To be prepared for the 21st century, it is critical that all students have sufficient knowledge of and skills in science. Studies suggest that high-quality teaching can make a significant difference in student learning. NSTA believes a high-quality science teacher workforce requires meaningful, ongoing professional development. To achieve this goal, schools and school systems must devote time and resources to effective professional development for all K–16 teachers of science and science educators to support learning throughout their careers.
There is broad agreement in the field, and increasingly empirical evidence as well, about what constitutes quality professional development for science educators. Key principles, synthesized by the National Institute for Science Education, include reflecting the research on effective classroom learning and teaching; building content and pedagogical content knowledge and skills and examining practice; using research-based methods that mirror those needed in the classroom; facilitating the development of professional learning communities; supporting teacher leadership; integrating professional development with local and state priorities and systems; and continuously evaluating effectiveness.
NSTA strongly believes that we must move forward with professional development programs based on the best information currently available. The science education community should continue to encourage and conduct systematic research about effective professional development to add to our knowledge base for particular purposes in various contexts.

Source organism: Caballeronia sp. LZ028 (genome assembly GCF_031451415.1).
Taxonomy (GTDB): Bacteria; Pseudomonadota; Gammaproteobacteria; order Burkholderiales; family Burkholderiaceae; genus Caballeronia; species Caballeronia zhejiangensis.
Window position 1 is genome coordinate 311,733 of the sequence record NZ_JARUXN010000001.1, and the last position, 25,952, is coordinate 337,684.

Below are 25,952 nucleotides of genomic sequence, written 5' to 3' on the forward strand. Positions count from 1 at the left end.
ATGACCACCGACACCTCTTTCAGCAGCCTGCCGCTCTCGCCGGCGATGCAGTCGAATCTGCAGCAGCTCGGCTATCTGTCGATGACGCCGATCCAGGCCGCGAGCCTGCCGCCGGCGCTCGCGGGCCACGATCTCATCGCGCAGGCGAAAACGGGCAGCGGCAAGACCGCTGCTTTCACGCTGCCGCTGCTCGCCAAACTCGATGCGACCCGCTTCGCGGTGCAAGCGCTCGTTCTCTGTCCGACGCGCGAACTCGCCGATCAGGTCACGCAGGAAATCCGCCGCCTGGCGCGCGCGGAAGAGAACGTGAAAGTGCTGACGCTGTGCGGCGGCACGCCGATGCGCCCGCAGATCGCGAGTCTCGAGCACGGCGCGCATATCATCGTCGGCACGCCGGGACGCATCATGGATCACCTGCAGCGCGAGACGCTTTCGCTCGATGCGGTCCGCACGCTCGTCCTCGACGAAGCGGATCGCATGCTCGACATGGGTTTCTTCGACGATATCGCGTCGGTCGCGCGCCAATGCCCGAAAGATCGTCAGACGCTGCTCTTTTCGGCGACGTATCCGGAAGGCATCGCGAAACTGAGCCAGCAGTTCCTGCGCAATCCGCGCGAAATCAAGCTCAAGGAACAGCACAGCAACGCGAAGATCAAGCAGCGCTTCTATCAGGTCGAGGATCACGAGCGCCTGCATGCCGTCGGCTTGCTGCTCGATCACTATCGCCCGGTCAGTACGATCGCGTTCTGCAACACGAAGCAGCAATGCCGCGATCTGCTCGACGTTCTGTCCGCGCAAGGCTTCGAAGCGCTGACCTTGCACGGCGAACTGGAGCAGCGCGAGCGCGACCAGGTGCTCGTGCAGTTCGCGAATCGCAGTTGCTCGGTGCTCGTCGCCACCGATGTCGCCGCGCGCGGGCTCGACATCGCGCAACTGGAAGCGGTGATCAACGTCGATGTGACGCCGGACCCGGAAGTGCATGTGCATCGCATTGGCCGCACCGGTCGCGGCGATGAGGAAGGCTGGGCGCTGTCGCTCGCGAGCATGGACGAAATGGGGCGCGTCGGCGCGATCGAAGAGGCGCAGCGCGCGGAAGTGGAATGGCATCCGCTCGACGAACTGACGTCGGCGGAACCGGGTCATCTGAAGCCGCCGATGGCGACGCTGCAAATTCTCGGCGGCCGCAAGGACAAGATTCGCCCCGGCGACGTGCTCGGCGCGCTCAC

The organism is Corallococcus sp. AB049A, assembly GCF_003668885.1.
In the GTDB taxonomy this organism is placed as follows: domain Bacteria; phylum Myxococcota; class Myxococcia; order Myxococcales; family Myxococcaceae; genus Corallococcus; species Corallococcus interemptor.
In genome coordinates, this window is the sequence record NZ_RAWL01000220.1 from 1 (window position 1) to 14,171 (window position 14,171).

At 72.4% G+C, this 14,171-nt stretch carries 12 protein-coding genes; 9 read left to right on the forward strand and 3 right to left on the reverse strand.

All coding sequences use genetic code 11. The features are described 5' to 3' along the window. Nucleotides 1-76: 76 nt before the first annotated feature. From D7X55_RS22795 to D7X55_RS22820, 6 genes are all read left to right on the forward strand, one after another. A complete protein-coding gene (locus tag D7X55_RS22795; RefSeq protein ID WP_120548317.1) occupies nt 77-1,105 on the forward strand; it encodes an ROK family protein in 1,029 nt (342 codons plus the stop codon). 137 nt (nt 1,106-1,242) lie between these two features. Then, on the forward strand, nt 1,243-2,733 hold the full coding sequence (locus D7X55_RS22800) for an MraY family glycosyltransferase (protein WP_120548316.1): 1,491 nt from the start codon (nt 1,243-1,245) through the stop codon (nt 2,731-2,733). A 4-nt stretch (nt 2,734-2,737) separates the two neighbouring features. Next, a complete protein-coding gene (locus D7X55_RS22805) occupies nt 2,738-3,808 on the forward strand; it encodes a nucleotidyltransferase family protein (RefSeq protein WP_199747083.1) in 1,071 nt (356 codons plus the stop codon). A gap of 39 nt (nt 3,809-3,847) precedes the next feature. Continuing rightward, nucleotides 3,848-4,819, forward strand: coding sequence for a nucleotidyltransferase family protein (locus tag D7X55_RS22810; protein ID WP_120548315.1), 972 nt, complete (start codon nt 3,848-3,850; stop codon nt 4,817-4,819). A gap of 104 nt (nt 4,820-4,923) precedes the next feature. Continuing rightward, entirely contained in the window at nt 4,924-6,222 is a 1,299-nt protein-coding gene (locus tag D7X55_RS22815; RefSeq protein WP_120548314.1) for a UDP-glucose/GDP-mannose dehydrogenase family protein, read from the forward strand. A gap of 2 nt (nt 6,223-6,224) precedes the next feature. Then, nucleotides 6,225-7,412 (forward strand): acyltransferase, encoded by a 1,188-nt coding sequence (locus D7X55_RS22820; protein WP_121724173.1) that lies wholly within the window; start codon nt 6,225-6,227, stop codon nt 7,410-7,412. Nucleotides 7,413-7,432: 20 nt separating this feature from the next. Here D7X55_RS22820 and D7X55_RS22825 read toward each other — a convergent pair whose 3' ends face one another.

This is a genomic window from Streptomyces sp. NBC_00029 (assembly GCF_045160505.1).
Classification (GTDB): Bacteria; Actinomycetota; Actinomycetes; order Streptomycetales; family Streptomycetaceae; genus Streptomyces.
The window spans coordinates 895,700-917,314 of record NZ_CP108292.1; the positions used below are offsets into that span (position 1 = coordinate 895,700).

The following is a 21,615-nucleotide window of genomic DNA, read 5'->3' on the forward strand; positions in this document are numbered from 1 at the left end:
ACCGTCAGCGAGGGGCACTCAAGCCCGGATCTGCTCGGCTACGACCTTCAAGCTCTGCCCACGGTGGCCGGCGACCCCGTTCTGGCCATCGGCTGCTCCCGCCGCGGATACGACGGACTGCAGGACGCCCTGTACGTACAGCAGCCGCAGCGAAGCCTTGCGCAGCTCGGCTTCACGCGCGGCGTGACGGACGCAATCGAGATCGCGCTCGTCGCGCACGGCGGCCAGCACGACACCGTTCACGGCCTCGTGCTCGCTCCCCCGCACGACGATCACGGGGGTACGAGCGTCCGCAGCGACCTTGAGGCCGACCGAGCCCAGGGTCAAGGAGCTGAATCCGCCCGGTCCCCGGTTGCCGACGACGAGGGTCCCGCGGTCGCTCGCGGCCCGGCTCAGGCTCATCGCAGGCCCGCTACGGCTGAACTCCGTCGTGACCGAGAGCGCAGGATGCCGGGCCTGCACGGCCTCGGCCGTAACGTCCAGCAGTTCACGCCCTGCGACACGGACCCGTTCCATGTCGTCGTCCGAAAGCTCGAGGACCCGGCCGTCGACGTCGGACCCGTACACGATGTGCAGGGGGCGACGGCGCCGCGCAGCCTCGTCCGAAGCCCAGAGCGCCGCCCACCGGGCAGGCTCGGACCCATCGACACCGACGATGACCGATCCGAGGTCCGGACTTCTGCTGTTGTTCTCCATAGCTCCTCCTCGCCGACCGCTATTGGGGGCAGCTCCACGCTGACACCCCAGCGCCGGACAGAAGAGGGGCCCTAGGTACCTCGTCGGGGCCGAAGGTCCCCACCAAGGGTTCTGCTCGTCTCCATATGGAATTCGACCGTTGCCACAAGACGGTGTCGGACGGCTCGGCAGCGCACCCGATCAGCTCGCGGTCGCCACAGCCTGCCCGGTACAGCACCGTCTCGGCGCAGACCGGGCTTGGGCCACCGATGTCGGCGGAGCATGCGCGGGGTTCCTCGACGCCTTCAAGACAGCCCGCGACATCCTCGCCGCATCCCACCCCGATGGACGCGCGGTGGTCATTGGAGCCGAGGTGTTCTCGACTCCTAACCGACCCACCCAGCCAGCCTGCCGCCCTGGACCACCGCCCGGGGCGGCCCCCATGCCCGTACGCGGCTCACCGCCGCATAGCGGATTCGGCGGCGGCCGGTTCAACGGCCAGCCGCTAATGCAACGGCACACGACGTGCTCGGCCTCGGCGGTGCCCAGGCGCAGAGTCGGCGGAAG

To achieve the goal of providing professional development for science educators throughout their careers, professional development programs should incorporate the following guiding principles (Loucks-Horsley, Love, Stiles, Mundry, and Hewson 2003; Elmore 2002; Darling-Hammond and Sykes 1999):
—Adopted by the NSTA Board of Directors, May 2006
Elmore, R. 2002. Bridging the gap between standards and achievement: The imperative for professional development in education. Washington, DC: Albert Shanker Institute.
Loucks-Horsley, S., K. E. Stiles, and P. Hewson. 1996. Principles of effective professional development for mathematics and science education: A synthesis of standards: NISE brief. Madison, WI: University of Wisconsin at Madison, National Institute for Science Education.
Loucks-Horsley, S., N. Love, K. E. Stiles, S. Mundry, and P. W. Hewson. 2003. Designing professional development for teachers of science and mathematics. Thousand Oaks, CA: Corwin Press, Inc.
Thompson, Charles L., and John S. Zeuli. 1999. The frame and tapestry: Standards-based reform and professional development. In Teaching as the learning profession: Handbook of policy and practice, eds. L. Darling-Hammond and G. Sykes. San Francisco: Jossey-Bass Publishers.
Banilower, E. R., S. E. Boyd, J. D. Pasley, & I. R. Weiss. 2006. Lessons from a decade of mathematics and science reform: A capstone report for the local systemic change through teacher enhancement initiative. Chapel Hill, NC: Horizon Research, Inc.
Guskey, T. R. 2000. Evaluating professional development. Thousand Oaks, CA: Corwin Press, Inc.
National Research Council (NRC). 2000. How people learn: Brain, mind, experience, and school. Committee on Developments in the Science of Learning and Committee on Learning Research and Educational Practice. J. D. Bransford, A. Brown, and R. R. Cocking, eds. Division of Behavioral and Social Science and Education. Washington, DC: National Academy Press.
National Research Council (NRC). 1996. National science education standards. Washington, DC: National Academy Press.
National Staff Development Council. 2001. National staff development council’s standards for staff development, revised: Advancing student learning through staff development. Oxford, OH: Author.
Rhoton, J., and P. Bowers. 2001. Issues in science education: Professional development planning and design. Arlington, VA: NSTA Press.
U.S. Department of Education, Office of the Undersecretary, Planning and Evaluation Service, Elementary and Secondary Education Division. 2000. Does professional development change teaching practice? Results from a three-year study, executive summary. Washington, DC: U.S. Department of Education.
Weiss, I. R., J. D. Pasley, P. S. Smith, E. R. Banilower, & D. J. Heck. 2003. Looking inside the classroom: A study of K–12 mathematics and science education in the United States. Chapel Hill, NC: Horizon Research, Inc.